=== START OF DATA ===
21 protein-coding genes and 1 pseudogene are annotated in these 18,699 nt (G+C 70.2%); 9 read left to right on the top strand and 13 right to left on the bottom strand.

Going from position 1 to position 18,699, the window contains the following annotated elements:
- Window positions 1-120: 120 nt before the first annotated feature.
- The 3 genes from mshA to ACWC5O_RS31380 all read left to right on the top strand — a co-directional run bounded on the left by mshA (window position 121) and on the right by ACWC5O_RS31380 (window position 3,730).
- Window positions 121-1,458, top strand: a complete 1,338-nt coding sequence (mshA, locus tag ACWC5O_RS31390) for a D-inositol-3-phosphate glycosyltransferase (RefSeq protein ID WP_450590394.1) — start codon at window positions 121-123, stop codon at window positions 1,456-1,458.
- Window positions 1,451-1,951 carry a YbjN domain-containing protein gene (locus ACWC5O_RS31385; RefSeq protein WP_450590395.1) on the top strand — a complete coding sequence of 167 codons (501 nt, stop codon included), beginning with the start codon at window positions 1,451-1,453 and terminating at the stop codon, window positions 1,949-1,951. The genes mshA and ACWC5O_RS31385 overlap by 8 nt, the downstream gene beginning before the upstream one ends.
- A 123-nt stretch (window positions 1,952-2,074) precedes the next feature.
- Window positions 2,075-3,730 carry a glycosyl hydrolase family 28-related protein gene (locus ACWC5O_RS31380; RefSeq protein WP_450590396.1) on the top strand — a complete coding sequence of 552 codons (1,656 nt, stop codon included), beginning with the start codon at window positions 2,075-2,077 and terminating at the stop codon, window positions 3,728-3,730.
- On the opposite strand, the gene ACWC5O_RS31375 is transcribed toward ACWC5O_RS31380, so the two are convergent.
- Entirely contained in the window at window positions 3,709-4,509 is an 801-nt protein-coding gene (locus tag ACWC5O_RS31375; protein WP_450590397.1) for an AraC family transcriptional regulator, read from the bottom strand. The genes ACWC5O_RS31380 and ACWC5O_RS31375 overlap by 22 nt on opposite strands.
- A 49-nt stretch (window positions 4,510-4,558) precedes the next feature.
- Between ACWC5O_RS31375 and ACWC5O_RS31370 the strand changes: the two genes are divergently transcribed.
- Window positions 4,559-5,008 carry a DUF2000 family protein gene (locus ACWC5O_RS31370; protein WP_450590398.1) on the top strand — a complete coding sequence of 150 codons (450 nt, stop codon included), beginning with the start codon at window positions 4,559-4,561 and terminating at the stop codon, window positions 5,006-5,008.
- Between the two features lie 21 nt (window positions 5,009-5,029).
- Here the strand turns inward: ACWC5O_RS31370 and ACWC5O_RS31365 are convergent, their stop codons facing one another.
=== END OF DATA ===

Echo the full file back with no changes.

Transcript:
21 protein-coding genes and 1 pseudogene are annotated in these 18,699 nt (G+C 70.2%); 9 read left to right on the top strand and 13 right to left on the bottom strand.

Going from position 1 to position 18,699, the window contains the following annotated elements:
- Window positions 1-120: 120 nt before the first annotated feature.
- The 3 genes from mshA to ACWC5O_RS31380 all read left to right on the top strand — a co-directional run bounded on the left by mshA (window position 121) and on the right by ACWC5O_RS31380 (window position 3,730).
- Window positions 121-1,458, top strand: a complete 1,338-nt coding sequence (mshA, locus tag ACWC5O_RS31390) for a D-inositol-3-phosphate glycosyltransferase (RefSeq protein ID WP_450590394.1) — start codon at window positions 121-123, stop codon at window positions 1,456-1,458.
- Window positions 1,451-1,951 carry a YbjN domain-containing protein gene (locus ACWC5O_RS31385; RefSeq protein WP_450590395.1) on the top strand — a complete coding sequence of 167 codons (501 nt, stop codon included), beginning with the start codon at window positions 1,451-1,453 and terminating at the stop codon, window positions 1,949-1,951. The genes mshA and ACWC5O_RS31385 overlap by 8 nt, the downstream gene beginning before the upstream one ends.
- A 123-nt stretch (window positions 1,952-2,074) precedes the next feature.
- Window positions 2,075-3,730 carry a glycosyl hydrolase family 28-related protein gene (locus ACWC5O_RS31380; RefSeq protein WP_450590396.1) on the top strand — a complete coding sequence of 552 codons (1,656 nt, stop codon included), beginning with the start codon at window positions 2,075-2,077 and terminating at the stop codon, window positions 3,728-3,730.
- On the opposite strand, the gene ACWC5O_RS31375 is transcribed toward ACWC5O_RS31380, so the two are convergent.
- Entirely contained in the window at window positions 3,709-4,509 is an 801-nt protein-coding gene (locus tag ACWC5O_RS31375; protein WP_450590397.1) for an AraC family transcriptional regulator, read from the bottom strand. The genes ACWC5O_RS31380 and ACWC5O_RS31375 overlap by 22 nt on opposite strands.
- A 49-nt stretch (window positions 4,510-4,558) precedes the next feature.
- Between ACWC5O_RS31375 and ACWC5O_RS31370 the strand changes: the two genes are divergently transcribed.
- Window positions 4,559-5,008 carry a DUF2000 family protein gene (locus ACWC5O_RS31370; protein WP_450590398.1) on the top strand — a complete coding sequence of 150 codons (450 nt, stop codon included), beginning with the start codon at window positions 4,559-4,561 and terminating at the stop codon, window positions 5,006-5,008.
- Between the two features lie 21 nt (window positions 5,009-5,029).
- Here the strand turns inward: ACWC5O_RS31370 and ACWC5O_RS31365 are convergent, their stop codons facing one another.